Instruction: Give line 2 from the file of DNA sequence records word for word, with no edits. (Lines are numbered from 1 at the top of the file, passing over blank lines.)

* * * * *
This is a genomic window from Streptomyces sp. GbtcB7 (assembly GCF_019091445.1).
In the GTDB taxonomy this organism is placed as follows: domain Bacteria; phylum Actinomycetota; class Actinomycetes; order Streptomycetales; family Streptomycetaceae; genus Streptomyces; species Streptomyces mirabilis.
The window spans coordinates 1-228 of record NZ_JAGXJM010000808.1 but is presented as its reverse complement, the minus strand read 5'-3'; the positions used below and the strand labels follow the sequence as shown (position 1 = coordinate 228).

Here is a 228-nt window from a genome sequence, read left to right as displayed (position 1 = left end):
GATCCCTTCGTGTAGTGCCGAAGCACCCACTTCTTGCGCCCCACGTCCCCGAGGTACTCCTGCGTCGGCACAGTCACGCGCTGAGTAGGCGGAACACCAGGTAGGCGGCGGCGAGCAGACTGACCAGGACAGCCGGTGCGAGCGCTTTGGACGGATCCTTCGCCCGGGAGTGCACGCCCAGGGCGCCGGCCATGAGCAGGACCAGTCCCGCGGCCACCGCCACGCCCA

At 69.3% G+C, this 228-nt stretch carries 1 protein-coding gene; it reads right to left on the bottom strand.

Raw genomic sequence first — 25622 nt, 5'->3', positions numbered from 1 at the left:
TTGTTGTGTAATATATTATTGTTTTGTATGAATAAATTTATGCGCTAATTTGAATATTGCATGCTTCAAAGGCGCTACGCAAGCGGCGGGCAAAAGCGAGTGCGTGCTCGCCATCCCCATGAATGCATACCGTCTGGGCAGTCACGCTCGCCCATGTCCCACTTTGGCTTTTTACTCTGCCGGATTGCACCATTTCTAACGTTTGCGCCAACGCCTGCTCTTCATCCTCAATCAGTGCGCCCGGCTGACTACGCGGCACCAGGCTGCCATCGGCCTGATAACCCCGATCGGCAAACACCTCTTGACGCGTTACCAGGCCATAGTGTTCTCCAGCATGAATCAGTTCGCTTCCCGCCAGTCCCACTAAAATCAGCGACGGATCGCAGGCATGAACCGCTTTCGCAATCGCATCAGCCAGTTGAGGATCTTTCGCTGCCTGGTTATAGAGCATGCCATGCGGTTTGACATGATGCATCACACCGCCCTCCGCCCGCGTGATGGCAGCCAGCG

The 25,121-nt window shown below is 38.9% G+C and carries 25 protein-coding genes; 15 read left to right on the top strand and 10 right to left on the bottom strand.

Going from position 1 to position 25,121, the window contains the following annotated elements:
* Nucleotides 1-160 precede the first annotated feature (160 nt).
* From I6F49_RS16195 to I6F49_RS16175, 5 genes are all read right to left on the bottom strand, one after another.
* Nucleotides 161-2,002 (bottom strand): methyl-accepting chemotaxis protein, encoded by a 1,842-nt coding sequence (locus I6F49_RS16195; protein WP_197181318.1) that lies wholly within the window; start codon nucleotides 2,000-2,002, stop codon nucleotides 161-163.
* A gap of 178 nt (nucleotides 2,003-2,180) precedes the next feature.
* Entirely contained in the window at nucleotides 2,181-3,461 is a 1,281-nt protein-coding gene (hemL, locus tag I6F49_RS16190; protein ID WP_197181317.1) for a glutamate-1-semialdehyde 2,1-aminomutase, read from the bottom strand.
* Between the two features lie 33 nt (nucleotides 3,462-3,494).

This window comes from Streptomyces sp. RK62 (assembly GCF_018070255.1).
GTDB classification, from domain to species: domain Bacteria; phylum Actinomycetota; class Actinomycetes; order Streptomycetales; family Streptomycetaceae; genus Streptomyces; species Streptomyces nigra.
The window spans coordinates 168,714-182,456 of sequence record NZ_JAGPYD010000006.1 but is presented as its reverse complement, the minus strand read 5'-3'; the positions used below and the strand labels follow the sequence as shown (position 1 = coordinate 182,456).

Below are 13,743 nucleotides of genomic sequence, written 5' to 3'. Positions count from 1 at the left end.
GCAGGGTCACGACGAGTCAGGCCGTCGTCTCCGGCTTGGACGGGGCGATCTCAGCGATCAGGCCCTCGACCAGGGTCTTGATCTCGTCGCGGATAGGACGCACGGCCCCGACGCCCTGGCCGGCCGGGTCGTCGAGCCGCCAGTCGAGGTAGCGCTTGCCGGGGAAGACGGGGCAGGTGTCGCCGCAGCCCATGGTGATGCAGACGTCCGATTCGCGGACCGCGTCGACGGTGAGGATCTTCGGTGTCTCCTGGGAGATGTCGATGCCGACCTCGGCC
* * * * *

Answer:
In the GTDB taxonomy this organism is placed as follows: domain Bacteria; phylum Actinomycetota; class Actinomycetes; order Streptomycetales; family Streptomycetaceae; genus Streptomyces; species Streptomyces mirabilis.